Depending on where you work, its possible that up to 30% of Your Compensation is employee benefits.[i] For a hypothetical worker earning a $100,000 salary, their benefits package of health insurance, 401(k) match, long-term disability benefit, group life insurance and assorted other benefits can be valued at over $40,000!
When that email about Open Enrollment comes around it sometimes can get buried beneath other priorities. Your benefit packages may have changed or maybe you are required to opt-in to a new benefit being offered. Please take the time to review your Employee Benefits as they are likely a large component of your overall financial plan.
Here are a few points to consider as you go through the Open Enrollment Period:
Medical Insurance is typically the biggest benefit offered by employers. Some insurance companies have been making benefit changes and increasing deductibles and co-pays in an effort to keep premiums lower. Also, this is a good time to review the doctor access list for your 2018 Medical Coverage.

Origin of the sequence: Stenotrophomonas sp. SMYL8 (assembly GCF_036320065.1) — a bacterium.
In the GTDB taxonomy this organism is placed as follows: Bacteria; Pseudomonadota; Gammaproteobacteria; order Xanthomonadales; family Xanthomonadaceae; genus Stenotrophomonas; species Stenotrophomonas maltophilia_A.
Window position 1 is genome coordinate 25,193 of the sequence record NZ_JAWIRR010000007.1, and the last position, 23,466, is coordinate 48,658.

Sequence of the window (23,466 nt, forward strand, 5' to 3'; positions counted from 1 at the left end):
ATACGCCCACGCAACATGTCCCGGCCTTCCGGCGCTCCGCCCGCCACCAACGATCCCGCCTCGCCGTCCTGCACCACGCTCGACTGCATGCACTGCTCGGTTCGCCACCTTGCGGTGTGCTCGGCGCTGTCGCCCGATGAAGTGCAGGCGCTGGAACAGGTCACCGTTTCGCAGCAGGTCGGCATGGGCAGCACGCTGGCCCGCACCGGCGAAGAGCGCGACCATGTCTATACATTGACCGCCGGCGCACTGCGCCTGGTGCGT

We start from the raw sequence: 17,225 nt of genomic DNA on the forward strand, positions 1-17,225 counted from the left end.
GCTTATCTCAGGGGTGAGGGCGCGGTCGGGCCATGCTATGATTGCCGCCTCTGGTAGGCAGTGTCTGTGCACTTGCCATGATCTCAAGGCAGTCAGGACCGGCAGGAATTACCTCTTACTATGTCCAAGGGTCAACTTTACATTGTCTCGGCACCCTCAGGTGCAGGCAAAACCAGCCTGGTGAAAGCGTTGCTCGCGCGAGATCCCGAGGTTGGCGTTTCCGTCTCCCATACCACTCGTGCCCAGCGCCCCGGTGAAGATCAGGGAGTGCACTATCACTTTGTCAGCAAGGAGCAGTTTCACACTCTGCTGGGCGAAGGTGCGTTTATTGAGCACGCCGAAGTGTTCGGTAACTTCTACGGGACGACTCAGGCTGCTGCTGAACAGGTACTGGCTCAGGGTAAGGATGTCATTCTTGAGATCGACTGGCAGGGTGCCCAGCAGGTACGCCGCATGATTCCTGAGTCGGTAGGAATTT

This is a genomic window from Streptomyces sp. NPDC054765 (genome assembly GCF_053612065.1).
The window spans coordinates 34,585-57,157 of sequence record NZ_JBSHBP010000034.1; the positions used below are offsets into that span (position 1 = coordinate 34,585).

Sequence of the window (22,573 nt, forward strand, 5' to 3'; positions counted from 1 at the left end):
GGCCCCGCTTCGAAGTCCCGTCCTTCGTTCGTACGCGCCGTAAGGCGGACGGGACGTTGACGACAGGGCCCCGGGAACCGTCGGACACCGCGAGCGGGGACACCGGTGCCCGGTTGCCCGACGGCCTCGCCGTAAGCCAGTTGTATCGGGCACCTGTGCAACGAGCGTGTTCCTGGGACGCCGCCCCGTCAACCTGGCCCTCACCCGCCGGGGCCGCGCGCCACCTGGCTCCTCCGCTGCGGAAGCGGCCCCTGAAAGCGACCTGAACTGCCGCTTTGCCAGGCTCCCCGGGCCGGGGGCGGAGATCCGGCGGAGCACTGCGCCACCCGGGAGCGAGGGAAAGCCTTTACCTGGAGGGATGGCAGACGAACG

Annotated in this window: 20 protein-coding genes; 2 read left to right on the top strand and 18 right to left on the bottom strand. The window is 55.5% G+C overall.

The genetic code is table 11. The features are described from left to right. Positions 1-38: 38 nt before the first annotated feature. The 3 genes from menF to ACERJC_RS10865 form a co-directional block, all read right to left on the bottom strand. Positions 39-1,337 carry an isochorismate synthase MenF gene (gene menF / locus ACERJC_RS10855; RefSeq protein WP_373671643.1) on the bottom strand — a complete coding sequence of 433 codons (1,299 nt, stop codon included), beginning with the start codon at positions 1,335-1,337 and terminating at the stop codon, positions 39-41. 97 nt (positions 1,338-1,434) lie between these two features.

Group Long-Term Disability Insurance
This is insurance for your paycheck.
In the event you lose your ability to work due to illness or an accident, long-term disability insurance coverage provides you with a monthly payment for a set amount of time as stated in the contract. The typical coverage offered by an employer is a benefit equal to 60% of your monthly pre-disability income and typically is 100% taxable.
A couple of things to look for are the definition of disability, waiting period, duration of the benefit (how long benefits are paid) and whether or not the benefits are capped at an amount less than 60% of your monthly income. Also, check to see if the benefit covers all of your income and not just your base salary.
Group Term Life Insurance
This benefit provides you with a limited term life insurance benefit with no medical underwriting. The insurance companies typically offer between three-to-five times your base salary as a life insurance benefit.
Some advantages of this benefit to consider are that it doesn’t require a medical exam and the premiums are usually relatively cheap as compared to a fixed-term policy. Some disadvantages to consider are the amount of coverage is typically less than ½ of your total insurability and may not adequately cover your family loss. Also, the benefit is tied to your job and typically will cost you more to keep should you leave your employer.
Open Enrollment is coming up soon, so please be on the lookout and take the time to review and understand your benefit selections. Don’t wait until you need to use your benefits to become an expert.
Thank you for reading!
[i] Employer Cost for Employee Compensation – June 2017. U.S. Department of Labor. https://www.bls.gov/news.release/pdf/ecec.pdf